This is explored further through the characters of Miss Marie, China, and Poland, the three prostitutes. They are, or at least believe themselves to be, prostitutes by choice. They are not owned by any man, nor are they enslaved by drug addiction. They are as much in control of their own lives as any of the other African- American characters in the novel.17 Moreover, though they are no longer young, though China has bandy legs and Marie is overweight, they remain desirable – the men want them. Ironically, these three are the only ones who express any interest in, or exhibit any affection towards, Pecola. While the churchgoing women follow the fire-and-brimstone ethics of judgment, the prostitutes represent an alternative ethic – that of (equally Christian) compassion. Though universally feared and abhorred by all the other female characters in the novel, their company provides a small oasis of ease for Pecola. It is not by chance then, I suggest, that it is in their company that Pecola experiences a momentary awakening of her sensual potentialities. In their midst, she allows her imagination, for one brief instant, to be stimulated. When Marie recalls frying fish with her lover, Pecola not only visualizes the details of this sensuous experience, but experiences an allinclusive sense-rich apprehension:
Pecola saw Marie’s teeth settling down into the back of crisp sea bass; saw the fat fingers putting back into her mouth tiny flakes of white, hot meat that had escaped from her lips; she heard the “pop” of the beer-bottle cap; smelled the acridness of the first stream of vapor; felt the cold beerness hit the tongue. (41 )
However short-lived this “daydream” may be, it allows the reader a glimpse into a window of possibility, biologically available, yet perpetually emotionally closed before Pecola.
This observation feeds back into our assessment of Claudia’s confidence, for it too cannot be detached from her own imagination and sensuality. When Frieda is molested by Mr. Henry, instead of being shocked or outraged, Claudia asks “how did it feel?” This is acknowledged to be “the wrong question” – but is it? (76) I wish to suggest that by fostering her sensuality – her keen senses and her delight in engaging them all-Claudia opens up a world of multiplicity and possibility, of sensual interaction with the world. Claudia is not repelled by the body functions or body products that culture teaches us to clean up.18 She studies her own vomit (6), wants to see the blood of menstruation (20), spends her time picking “toe jam,” and enjoys her nakedness (IS). She and Frieda not only feel comfortable in their own skins, but “admire” its dirt and “cultivate” its scars (57). This ease is partly explained by their young age, still oblivious to the gender and sexuality politics that condition and delimit the feminine, the desirable. And yet, although Claudia admits that, soon after, both sisters succumbed to the dominant cultural prescriptions, this acquiescence is temporary. Adult Claudia, the narrating Claudia of the novel, has seen through her teenage weakness, and has re-acquired the defiance her childhood self championed. Similarly, the rampant jealousy, hatred and violence towards white dolls and their human counterparts, which Claudia and Frieda deem “natural” in 1941, is soon curbed by socialization (59). And yet, physicality and passion are reclaimed – in socially acceptable and far more productive manifestations – by the adult Claudia. As I have indicated above, Claudia’s embodied receptiveness is assisted by increasingly sophisticated discursive modes of analysis – psychological, social, political – that inform the artistic creativity expressed in her narration of her story.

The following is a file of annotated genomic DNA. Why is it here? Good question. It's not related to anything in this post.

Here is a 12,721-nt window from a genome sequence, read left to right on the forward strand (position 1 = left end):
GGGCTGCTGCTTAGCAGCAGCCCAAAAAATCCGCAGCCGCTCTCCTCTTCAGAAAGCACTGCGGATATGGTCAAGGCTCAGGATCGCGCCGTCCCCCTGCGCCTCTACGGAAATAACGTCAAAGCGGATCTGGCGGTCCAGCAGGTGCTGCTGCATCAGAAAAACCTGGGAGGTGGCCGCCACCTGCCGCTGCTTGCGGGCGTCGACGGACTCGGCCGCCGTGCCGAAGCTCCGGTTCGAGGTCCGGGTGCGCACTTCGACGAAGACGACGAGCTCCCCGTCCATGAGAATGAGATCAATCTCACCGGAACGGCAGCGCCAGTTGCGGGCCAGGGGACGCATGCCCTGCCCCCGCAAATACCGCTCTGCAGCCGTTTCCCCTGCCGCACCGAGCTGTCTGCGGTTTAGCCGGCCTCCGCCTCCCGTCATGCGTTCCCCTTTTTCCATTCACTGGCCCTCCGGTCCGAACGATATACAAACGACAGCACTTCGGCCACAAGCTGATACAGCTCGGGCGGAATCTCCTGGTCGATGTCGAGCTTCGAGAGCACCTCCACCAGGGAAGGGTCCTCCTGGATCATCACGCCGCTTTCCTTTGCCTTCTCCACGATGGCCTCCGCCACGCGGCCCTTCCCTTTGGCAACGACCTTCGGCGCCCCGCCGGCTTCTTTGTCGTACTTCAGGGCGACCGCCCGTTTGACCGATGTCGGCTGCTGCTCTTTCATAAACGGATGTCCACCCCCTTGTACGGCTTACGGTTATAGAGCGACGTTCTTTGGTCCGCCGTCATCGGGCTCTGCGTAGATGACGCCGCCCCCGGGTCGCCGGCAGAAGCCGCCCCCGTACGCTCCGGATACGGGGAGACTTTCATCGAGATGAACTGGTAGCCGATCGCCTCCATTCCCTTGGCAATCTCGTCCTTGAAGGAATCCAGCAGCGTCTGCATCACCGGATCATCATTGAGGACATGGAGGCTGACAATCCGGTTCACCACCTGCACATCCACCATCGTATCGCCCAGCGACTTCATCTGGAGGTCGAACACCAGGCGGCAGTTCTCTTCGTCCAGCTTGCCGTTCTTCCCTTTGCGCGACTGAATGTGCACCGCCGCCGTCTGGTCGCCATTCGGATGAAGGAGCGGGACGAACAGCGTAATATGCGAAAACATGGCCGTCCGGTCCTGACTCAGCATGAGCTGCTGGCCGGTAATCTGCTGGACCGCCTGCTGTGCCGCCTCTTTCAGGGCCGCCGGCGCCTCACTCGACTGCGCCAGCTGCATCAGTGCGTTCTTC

When Pecola’s pregnancy becomes apparent, she is made to leave school and is shunned by all. Claudia recalls the common response: “Ought to be a law: two ugly people doubling up like that to make more ugly. Be better off in the ground” ( 149). People are “disgusted, amused, shocked, outraged, or even excited by the story.” Claudia and Frieda listen for someone to say “Poor little girl,” or “Poor baby,” but they encounter “only head wagging where those words should have been” (149). Against the current of their community’s antipathy, Claudia and Frieda try, once again, to rescue Pecola. They decide to plant marigold seeds, hoping that “if we planted the seeds, and said the right words over them, they would blossom, and everything would be alright” (4).